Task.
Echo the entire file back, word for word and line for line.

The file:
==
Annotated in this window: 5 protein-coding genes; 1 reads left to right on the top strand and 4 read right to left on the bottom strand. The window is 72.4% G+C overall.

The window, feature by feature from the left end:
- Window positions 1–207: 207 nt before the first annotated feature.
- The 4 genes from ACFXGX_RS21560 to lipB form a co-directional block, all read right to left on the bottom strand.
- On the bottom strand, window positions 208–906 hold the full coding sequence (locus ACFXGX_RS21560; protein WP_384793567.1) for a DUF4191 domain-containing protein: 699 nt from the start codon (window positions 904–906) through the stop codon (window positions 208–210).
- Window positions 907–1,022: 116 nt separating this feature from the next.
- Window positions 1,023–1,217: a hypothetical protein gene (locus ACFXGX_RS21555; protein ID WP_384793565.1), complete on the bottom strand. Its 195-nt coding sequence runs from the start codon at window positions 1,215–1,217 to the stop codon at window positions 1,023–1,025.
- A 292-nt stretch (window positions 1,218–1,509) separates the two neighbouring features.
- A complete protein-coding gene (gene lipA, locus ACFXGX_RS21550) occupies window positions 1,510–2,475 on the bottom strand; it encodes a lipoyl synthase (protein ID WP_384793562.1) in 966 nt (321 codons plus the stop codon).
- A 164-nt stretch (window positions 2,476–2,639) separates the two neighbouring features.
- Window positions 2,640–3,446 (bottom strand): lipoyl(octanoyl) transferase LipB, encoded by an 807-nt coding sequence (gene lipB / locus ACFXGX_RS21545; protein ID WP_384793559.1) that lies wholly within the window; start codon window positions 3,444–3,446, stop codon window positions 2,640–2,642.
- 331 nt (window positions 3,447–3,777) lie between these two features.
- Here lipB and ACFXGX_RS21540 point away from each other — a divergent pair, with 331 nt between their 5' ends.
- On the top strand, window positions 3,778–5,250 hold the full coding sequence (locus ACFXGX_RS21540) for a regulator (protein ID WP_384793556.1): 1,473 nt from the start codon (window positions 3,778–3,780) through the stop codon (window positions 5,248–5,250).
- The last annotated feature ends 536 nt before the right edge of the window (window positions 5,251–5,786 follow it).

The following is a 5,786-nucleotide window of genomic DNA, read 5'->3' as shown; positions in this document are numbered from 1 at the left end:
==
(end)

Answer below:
Annotated in this window: 5 protein-coding genes; 1 reads left to right on the top strand and 4 read right to left on the bottom strand. The window is 72.4% G+C overall.

The window, feature by feature from the left end:
- Window positions 1–207: 207 nt before the first annotated feature.
- The 4 genes from ACFXGX_RS21560 to lipB form a co-directional block, all read right to left on the bottom strand.
- On the bottom strand, window positions 208–906 hold the full coding sequence (locus ACFXGX_RS21560; protein WP_384793567.1) for a DUF4191 domain-containing protein: 699 nt from the start codon (window positions 904–906) through the stop codon (window positions 208–210).
- Window positions 907–1,022: 116 nt separating this feature from the next.
- Window positions 1,023–1,217: a hypothetical protein gene (locus ACFXGX_RS21555; protein ID WP_384793565.1), complete on the bottom strand. Its 195-nt coding sequence runs from the start codon at window positions 1,215–1,217 to the stop codon at window positions 1,023–1,025.
- A 292-nt stretch (window positions 1,218–1,509) separates the two neighbouring features.
- A complete protein-coding gene (gene lipA, locus ACFXGX_RS21550) occupies window positions 1,510–2,475 on the bottom strand; it encodes a lipoyl synthase (protein ID WP_384793562.1) in 966 nt (321 codons plus the stop codon).
- A 164-nt stretch (window positions 2,476–2,639) separates the two neighbouring features.
- Window positions 2,640–3,446 (bottom strand): lipoyl(octanoyl) transferase LipB, encoded by an 807-nt coding sequence (gene lipB / locus ACFXGX_RS21545; protein ID WP_384793559.1) that lies wholly within the window; start codon window positions 3,444–3,446, stop codon window positions 2,640–2,642.
- 331 nt (window positions 3,447–3,777) lie between these two features.
- Here lipB and ACFXGX_RS21540 point away from each other — a divergent pair, with 331 nt between their 5' ends.
- On the top strand, window positions 3,778–5,250 hold the full coding sequence (locus ACFXGX_RS21540) for a regulator (protein ID WP_384793556.1): 1,473 nt from the start codon (window positions 3,778–3,780) through the stop codon (window positions 5,248–5,250).
- The last annotated feature ends 536 nt before the right edge of the window (window positions 5,251–5,786 follow it).

The following is a 5,786-nucleotide window of genomic DNA, read 5'->3' as shown; positions in this document are numbered from 1 at the left end: